When pondering a properly functioning government “of the people, by the people, and for the people,” it’s hard to imagine a more ill-suited organizational structure than a hierarchy…
A hierarchy, by its very nature, is structured for the rule of the few over the many, not the rule of the many over themselves. As such, it is utterly antithetical to the democratic ideal.
Let’s consider a few reasons why this is so:
1) Since the person atop a hierarchy exercises authority over all those below, a hierarchical government is easily corrupted. This predisposition towards corruptibility is so strong, in fact, that corruption is inevitable (so it is no accident that this structure was used in the design of our fake democracies). A corrupting force need only place their agent at the top of the organization to completely capture it. And should they fail to achieve that, the corruptors need only bribe, blackmail, or intimidate the person at the top to do their bidding. Providing corrupting forces with a single target makes their work child’s play.
2) Since a hierarchy concentrates power, that concentrated power attracts all the wrong people into government and sets in motion what I call the “cesspool effect.” The cesspool effect is a naturally occurring phenomenon whereby people of questionable character and dubious motives are drawn to the power and money of government, then in turn draw others of their type into the offices around them…
Have you ever taken a moment to consider what kind of people run for political office? Since most good, honest people are busy doing real, productive things in the world and are not motivated by the desire to have power over others, running for office is left mostly to a rather motley pool of potential candidates: charismatic Illuminati family members and Freemasons; attractive, intellectually underdeveloped people with a sense of entitlement and grandeur; favored sons and daughters carrying on the family business (politics); clueless crusaders who are trying to “change the world” (even though most of them barely understand how the world really works); sharp criminals trying to put themselves within arms reach of the biggest pools of money; and slick opportunists who want power, sex, and whatever else they can parlay from being in government. This is quite a lovely bunch we’re left to choose from, is it not?
Of course, good people do sometimes run for office, but they find themselves greatly outgunned. Since honest people are prone to following campaign finance laws, they often get outspent by those who respect no boundaries. And when they do get in office, they find themselves amidst a very bad element, and are often subject to bribery, intimidation and blackmail. Most succumb to corruption or leave office, with only a few – if any — remaining to fight the good, but futile, fight.
Once ensconced in office, the corrupt find themselves threatened by any honest person in an elected or appointed post. They therefore collude to drive the honest ones out of office and bring in other unsavory people, thereby intensifying the cesspool effect. A crooked governor, for instance, can be held in check by an honest attorney general. But if that governor can help maneuver an unscrupulous friend into that office, “he” can run all of the scams he wishes, and working together, they can launch even grander schemes of villainy. In this way, standing hierarchical government becomes progressively more criminal over time.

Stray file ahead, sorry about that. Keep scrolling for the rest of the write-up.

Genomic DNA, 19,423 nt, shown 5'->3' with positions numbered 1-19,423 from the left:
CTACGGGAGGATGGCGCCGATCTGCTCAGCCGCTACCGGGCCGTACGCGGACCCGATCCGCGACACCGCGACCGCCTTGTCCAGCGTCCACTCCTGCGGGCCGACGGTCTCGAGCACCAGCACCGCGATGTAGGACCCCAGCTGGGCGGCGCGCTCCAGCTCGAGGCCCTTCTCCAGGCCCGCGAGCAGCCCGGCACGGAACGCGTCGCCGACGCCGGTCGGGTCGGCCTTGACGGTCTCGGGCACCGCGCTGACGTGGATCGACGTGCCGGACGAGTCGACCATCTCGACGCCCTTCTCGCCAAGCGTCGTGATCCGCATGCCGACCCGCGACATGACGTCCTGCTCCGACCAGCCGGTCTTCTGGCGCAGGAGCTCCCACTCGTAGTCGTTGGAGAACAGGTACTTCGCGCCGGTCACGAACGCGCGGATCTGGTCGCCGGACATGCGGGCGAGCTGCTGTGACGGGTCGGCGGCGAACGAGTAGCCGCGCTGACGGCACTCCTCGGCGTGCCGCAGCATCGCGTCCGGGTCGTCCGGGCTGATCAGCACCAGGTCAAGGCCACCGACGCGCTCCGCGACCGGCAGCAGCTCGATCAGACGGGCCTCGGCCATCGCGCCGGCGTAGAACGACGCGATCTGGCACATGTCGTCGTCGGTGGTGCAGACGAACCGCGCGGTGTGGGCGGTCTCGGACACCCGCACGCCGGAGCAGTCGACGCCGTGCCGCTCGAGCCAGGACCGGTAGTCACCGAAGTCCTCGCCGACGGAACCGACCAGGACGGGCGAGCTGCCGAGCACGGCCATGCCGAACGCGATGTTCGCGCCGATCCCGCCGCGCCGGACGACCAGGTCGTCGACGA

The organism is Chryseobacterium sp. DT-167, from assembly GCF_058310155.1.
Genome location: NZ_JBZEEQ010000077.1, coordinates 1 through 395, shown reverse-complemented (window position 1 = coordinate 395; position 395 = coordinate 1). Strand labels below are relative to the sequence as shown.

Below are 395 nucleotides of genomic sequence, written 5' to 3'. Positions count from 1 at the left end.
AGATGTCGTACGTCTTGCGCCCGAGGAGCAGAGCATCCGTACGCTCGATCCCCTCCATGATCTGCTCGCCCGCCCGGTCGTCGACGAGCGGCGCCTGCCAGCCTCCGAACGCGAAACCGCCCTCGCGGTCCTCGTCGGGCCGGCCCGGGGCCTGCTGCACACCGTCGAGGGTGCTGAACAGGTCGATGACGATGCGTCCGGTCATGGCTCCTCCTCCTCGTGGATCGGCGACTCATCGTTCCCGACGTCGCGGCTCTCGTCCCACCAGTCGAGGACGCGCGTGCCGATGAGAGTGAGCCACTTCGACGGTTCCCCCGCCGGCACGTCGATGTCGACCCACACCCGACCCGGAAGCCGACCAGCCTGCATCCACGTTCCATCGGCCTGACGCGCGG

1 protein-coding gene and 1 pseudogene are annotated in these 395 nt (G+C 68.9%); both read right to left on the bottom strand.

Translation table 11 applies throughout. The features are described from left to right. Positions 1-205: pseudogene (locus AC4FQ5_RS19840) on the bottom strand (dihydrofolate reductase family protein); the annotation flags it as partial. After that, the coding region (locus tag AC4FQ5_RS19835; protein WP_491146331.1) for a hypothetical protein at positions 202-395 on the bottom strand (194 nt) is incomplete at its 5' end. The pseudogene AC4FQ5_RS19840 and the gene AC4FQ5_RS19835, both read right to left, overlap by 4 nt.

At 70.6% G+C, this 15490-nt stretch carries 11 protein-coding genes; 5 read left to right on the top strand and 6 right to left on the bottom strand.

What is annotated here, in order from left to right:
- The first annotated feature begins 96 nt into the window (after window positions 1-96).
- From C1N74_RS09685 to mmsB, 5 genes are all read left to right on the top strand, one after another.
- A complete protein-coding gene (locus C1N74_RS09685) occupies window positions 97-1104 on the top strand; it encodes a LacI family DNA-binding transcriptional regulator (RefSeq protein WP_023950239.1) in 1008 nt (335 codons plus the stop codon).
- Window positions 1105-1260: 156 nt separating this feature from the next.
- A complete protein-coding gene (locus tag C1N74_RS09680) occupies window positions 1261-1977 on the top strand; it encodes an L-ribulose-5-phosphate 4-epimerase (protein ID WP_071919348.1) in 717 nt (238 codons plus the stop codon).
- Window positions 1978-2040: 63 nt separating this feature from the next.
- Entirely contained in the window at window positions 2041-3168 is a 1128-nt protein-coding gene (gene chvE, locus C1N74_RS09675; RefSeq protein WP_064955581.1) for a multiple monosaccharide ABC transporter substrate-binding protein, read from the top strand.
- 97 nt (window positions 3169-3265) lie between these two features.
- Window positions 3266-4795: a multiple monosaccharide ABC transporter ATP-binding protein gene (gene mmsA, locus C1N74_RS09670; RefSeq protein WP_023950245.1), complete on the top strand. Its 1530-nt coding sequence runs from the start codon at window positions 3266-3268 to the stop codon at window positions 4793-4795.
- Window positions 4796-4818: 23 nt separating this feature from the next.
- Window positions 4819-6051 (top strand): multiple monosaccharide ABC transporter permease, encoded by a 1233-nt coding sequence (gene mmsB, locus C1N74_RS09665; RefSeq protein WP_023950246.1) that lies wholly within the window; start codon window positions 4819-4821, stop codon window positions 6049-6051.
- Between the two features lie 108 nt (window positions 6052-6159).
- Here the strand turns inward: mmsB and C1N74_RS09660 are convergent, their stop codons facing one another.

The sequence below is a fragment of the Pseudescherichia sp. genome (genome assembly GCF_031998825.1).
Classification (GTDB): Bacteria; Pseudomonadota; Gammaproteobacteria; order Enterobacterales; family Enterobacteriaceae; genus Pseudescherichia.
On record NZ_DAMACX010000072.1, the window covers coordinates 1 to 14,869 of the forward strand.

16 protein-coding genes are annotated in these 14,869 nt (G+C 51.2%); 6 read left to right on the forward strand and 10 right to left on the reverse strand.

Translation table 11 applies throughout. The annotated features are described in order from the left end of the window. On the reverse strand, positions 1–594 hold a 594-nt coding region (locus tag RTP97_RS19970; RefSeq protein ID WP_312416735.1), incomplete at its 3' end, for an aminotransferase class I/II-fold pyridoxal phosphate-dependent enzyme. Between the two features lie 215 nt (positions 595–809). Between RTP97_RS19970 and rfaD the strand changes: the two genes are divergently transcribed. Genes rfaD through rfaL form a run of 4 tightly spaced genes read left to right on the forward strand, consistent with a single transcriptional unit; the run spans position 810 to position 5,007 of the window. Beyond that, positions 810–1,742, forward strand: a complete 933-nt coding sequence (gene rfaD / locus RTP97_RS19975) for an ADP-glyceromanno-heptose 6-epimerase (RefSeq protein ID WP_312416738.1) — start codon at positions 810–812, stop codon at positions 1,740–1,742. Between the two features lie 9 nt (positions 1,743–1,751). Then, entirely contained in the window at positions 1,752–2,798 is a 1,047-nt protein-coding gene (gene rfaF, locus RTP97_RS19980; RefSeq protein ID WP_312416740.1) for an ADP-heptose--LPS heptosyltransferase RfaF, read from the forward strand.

We see the result of this cesspool effect in the current-day federal government of the U.S. It is an organization of such brazen and thorough corruption that it boggles the mind. The governments in virtually all other nations are no different. Some are simply better than others at putting up clean-looking facades.
3) Hierarchy breeds megalomaniacs and sheeple. When someone takes or is given power over the lives of others, there is a progressive tendency for “him” to view himself as smarter and grander than those he rules, and this results in arrogance which leads to bad decisions. Hitler’s generals received a great lesson in this principle during the campaign against Russia, as did Mao’s followers during the Great Chinese Famine.
On the opposite end of this, as power and responsibility over their lives is taken or given away, the people become progressively more weak and irresponsible under a hierarchy. In this, the “sheeple” are no different than children whose parents decide and do everything for them: their growth is retarded. Hierarchy thus turns its subjects into spoiled, incompetent, dependent children and retards humanity’s progression from a herd of primitive apes to a civilization of developed humans.
So this is the second concept I offer: since hierarchy is antithetical to government by the people, a proper government must be anti-hierarchical in nature. In the next entry, we’ll explore the structure of elections before going on to outline a system of government that incorporates the three concepts: fractal democracy.
For the first part of this series, click here: Why standing government must be replaced by coalescent government